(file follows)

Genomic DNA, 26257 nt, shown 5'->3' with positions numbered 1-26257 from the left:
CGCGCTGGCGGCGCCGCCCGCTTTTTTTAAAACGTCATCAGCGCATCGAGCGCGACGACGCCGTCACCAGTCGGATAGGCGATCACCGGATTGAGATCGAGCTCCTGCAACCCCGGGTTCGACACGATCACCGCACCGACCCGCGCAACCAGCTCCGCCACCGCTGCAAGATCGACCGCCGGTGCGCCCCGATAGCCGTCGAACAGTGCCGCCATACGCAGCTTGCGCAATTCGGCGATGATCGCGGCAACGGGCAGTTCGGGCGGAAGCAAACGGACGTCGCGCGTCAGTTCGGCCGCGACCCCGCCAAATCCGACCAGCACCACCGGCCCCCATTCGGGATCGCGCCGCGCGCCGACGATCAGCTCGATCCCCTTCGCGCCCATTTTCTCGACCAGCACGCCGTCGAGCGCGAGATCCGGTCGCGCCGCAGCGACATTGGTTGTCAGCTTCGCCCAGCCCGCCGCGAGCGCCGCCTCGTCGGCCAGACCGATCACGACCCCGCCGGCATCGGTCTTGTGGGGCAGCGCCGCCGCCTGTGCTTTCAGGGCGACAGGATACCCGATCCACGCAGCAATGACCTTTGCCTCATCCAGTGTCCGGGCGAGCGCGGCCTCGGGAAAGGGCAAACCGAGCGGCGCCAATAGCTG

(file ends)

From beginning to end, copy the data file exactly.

Genomic DNA, 26257 nt, shown 5'->3' with positions numbered 1-26257 from the left:
CGCGCTGGCGGCGCCGCCCGCTTTTTTTAAAACGTCATCAGCGCATCGAGCGCGACGACGCCGTCACCAGTCGGATAGGCGATCACCGGATTGAGATCGAGCTCCTGCAACCCCGGGTTCGACACGATCACCGCACCGACCCGCGCAACCAGCTCCGCCACCGCTGCAAGATCGACCGCCGGTGCGCCCCGATAGCCGTCGAACAGTGCCGCCATACGCAGCTTGCGCAATTCGGCGATGATCGCGGCAACGGGCAGTTCGGGCGGAAGCAAACGGACGTCGCGCGTCAGTTCGGCCGCGACCCCGCCAAATCCGACCAGCACCACCGGCCCCCATTCGGGATCGCGCCGCGCGCCGACGATCAGCTCGATCCCCTTCGCGCCCATTTTCTCGACCAGCACGCCGTCGAGCGCGAGATCCGGTCGCGCCGCAGCGACATTGGTTGTCAGCTTCGCCCAGCCCGCCGCGAGCGCCGCCTCGTCGGCCAGACCGATCACGACCCCGCCGGCATCGGTCTTGTGGGGCAGCGCCGCCGCCTGTGCTTTCAGGGCGACAGGATACCCGATCCACGCAGCAATGACCTTTGCCTCATCCAGTGTCCGGGCGAGCGCGGCCTCGGGAAAGGGCAAACCGAGCGGCGCCAATAGCTG